How to Set a Volleyball
In theory, the set is a fairly simple maneuver. It’s an overhead motion in which a player quickly contacts the ball in order to set up the spike. This may sound simple enough, and it’s true that the motion itself is not complex, but the rules regarding the legality of the resulting set can complicate the matter. This guide is an overview of the important technical elements involved in setting.
Setting posture refers to the ideal body position of a player immediately before setting the ball. Whenever possible you want to set from a balanced position (weight evenly distributed). Good balance will allow you to move in any direction more efficiently, and will also make it easier to simultaneously contact the ball with both hands. Here are a few things to keep in mind regarding setting posture:
- The feet should be shoulder-width apart.
- One foot should be slightly in front of the other.
- Knees should be slightly bent.
- Hands should be positioned directly over the forehead with the elbows pointing to the sides.
Establishing good posture habits early on will pay off as you continue to hone your setting skills. So do your best to exhibit flawless setting posture as you become more comfortable with the technique.
One of the keys to executing a legal set is keeping the ball on the fingertips. Proper hand positioning will help ensure that the ball never wanders. Here’s how to find your optimal hand position:
- Bring your hands together to make a triangle with your fingers (the thumbs, index, and middle fingers should be touching their counterparts on the other hand).
- Move your hands above your head and then rotate the wrists so the palms are facing up towards the sky (make sure the fingers are still touching when you move the hands).
- Separate the hands slightly, so that the distance between the fingers is about the width of a volleyball.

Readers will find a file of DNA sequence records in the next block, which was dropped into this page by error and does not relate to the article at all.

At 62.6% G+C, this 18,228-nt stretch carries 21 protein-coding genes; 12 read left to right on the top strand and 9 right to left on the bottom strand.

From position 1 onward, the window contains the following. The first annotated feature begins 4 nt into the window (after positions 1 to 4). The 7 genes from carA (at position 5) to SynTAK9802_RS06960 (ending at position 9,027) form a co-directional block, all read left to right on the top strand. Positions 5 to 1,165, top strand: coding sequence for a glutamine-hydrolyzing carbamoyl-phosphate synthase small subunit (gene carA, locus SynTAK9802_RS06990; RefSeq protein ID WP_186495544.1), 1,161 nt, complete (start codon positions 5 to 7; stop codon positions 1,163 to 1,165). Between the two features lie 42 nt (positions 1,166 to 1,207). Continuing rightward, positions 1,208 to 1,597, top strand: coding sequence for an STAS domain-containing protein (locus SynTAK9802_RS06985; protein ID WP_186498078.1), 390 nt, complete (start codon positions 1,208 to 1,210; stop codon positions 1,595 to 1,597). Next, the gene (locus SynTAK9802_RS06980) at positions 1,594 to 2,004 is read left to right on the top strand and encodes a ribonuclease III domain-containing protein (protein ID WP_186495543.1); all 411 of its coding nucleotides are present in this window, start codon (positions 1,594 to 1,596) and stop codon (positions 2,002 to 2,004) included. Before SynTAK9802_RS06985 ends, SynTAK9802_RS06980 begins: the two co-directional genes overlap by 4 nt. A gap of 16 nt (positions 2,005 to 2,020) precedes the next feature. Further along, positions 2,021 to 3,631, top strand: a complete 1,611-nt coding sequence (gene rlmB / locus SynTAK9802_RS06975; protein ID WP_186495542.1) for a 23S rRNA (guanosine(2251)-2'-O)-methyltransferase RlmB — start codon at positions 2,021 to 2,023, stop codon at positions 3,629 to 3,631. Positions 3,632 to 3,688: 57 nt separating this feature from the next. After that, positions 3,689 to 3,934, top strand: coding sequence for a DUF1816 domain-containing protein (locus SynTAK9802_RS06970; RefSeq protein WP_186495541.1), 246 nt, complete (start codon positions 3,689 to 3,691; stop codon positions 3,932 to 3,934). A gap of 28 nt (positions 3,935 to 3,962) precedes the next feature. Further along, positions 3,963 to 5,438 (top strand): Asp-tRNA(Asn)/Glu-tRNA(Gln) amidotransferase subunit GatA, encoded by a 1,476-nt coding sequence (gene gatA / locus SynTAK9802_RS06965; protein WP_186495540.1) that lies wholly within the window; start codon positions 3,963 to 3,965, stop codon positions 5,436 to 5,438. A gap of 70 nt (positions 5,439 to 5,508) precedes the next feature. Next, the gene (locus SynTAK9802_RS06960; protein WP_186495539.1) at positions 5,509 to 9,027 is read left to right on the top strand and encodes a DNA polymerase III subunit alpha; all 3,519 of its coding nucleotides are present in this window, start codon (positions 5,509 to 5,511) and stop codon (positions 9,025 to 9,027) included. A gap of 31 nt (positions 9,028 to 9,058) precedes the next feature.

Placing a ball in the hands is a good way to test whether or not your hand positioning is adequate. If your hands are too far apart the ball will slip through your finger tips.
Now that you’ve got the posture and hand positioning down, it’s time to focus on what to do when the ball actually gets to you.
As the ball approaches, begin to relax the hands slightly and allow the ball to fall into your hands. The amount of time your hands are actually in contact with the ball is tiny. So once the ball hits your finger tips, immediately extend your arms and wrists to push the ball upward. It is important to straighten your arms completely when releasing the ball, which is called your “follow through.”
When you follow through after your set, you should look like Superman: Your hands will be pointed up toward the sky with the palms facing downward.
You’ve now got all the makings of a great setter: Superior setting posture? Check. Hand positioning? Check. As long as every pass comes right to you, you’re all set. Unfortunately, the chances of that happening are slim to none. Setting requires a ton of movement; that’s why footwork is so important.
To get into position to set a pass that is off-target, run to the spot where the ball will land — no special technique is need, a good sprint will do. Make sure you get yourself in a balanced, athletic position before setting the ball. This is perhaps more difficult to execute than it sounds at game speed when you’re constantly running around, so you have to employ good footwork.
Set it Up!
Talented setters, like Misty May, make setting look like a piece of cake: They navigate the court with ease and seem to possess an uncanny ability to turn every shank into a perfect set. Unfortunately, setting isn’t always as easy as they make it look. In fact, setting is probably the most difficult of the fundamental skills to master, but that doesn’t mean it can’t be done. Learning the art of setting takes a little bit of technique and a lot of practice. Follow the advice above, and you’ll be channeling Misty in no time flat.